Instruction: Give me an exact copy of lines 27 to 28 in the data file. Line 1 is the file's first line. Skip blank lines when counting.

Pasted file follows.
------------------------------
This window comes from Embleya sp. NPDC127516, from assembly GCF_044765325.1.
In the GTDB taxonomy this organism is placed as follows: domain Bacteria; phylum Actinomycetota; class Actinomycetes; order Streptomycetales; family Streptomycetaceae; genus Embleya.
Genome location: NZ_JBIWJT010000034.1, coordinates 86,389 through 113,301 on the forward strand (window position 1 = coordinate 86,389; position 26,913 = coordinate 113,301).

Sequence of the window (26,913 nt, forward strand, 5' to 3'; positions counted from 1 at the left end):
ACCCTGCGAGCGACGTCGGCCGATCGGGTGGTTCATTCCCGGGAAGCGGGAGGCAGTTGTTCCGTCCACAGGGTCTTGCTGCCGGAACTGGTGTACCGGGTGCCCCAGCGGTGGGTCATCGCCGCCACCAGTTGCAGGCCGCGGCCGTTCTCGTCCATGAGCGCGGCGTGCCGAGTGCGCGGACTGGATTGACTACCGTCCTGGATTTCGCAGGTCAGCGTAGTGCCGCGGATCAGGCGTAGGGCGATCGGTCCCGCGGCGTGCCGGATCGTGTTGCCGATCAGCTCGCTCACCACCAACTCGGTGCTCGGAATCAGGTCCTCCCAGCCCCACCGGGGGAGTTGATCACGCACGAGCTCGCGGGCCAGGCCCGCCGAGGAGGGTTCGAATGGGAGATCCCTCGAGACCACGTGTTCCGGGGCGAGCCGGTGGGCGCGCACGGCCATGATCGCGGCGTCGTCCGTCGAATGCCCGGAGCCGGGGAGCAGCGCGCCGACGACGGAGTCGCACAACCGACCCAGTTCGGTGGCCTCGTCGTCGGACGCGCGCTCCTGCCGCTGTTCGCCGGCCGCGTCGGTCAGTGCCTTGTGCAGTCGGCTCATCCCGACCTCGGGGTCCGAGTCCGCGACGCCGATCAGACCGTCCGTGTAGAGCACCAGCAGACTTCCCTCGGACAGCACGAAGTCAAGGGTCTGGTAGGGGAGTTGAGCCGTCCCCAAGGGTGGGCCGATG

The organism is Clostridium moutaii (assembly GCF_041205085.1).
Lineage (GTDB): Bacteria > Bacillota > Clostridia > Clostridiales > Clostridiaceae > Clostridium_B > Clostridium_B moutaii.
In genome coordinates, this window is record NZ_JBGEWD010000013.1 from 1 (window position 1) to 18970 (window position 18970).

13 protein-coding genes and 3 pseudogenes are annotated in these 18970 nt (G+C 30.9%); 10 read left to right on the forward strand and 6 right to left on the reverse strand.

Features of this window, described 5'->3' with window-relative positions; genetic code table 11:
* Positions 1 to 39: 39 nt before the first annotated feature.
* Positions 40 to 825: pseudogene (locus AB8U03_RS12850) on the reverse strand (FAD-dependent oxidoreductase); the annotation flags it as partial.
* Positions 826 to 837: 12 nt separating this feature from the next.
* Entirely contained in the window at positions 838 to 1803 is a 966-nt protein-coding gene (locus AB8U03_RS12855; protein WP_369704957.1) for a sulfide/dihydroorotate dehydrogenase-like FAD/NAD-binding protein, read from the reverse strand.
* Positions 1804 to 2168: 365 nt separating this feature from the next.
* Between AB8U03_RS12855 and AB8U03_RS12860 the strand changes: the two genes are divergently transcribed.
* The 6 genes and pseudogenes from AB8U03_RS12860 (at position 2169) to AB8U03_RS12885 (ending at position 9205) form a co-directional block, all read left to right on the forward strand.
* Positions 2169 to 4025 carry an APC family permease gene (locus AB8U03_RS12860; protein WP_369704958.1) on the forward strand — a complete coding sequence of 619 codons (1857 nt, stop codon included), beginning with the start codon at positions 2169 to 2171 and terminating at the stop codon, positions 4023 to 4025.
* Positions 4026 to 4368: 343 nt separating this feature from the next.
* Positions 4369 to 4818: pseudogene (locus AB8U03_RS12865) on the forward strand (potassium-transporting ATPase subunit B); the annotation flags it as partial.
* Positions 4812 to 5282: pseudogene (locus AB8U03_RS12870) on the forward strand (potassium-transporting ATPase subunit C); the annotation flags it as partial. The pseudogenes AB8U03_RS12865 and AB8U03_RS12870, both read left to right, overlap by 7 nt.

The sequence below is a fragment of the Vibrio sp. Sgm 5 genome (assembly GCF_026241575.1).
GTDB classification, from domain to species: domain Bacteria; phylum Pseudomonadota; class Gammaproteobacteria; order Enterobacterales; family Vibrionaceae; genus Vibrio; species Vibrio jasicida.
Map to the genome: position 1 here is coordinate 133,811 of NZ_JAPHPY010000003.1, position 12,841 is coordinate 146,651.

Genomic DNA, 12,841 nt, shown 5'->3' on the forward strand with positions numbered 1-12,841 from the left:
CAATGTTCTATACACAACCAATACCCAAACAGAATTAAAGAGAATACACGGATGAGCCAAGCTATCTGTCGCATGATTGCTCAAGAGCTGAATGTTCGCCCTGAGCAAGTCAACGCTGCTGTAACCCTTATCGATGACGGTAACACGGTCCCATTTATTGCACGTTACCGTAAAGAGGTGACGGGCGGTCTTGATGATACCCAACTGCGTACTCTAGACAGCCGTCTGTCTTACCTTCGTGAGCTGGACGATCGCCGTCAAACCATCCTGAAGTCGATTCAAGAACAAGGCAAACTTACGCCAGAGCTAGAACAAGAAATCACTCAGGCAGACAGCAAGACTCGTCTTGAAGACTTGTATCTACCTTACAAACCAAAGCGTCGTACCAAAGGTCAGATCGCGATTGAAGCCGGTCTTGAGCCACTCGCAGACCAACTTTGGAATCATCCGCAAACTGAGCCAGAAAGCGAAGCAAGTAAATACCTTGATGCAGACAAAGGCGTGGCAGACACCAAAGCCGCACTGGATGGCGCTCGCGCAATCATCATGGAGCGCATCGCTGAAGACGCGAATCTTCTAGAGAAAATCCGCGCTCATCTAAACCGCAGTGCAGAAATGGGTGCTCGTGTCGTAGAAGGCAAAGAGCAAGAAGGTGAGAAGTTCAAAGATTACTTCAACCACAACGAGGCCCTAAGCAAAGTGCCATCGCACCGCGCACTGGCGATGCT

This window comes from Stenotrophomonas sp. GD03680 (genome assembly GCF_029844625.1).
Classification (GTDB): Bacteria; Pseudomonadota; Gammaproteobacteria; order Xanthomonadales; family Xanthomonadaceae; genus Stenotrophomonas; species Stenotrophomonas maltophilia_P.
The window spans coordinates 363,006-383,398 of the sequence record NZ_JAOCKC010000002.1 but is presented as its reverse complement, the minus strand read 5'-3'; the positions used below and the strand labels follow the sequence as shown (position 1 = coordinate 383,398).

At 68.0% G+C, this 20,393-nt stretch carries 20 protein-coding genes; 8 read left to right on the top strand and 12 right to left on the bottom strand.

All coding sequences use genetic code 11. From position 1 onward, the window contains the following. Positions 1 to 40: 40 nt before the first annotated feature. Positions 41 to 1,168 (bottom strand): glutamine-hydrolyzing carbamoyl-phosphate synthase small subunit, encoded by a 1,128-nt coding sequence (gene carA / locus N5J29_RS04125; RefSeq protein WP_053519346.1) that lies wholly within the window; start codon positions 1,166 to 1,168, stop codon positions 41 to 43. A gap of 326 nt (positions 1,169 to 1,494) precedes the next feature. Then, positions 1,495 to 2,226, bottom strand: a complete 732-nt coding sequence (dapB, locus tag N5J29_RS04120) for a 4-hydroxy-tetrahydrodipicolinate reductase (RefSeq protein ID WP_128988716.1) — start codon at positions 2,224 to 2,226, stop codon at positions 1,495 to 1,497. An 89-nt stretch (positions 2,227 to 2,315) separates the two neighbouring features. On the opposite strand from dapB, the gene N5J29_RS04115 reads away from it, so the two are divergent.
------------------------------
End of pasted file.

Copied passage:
This window comes from Stenotrophomonas sp. GD03680 (genome assembly GCF_029844625.1).
Classification (GTDB): Bacteria; Pseudomonadota; Gammaproteobacteria; order Xanthomonadales; family Xanthomonadaceae; genus Stenotrophomonas; species Stenotrophomonas maltophilia_P.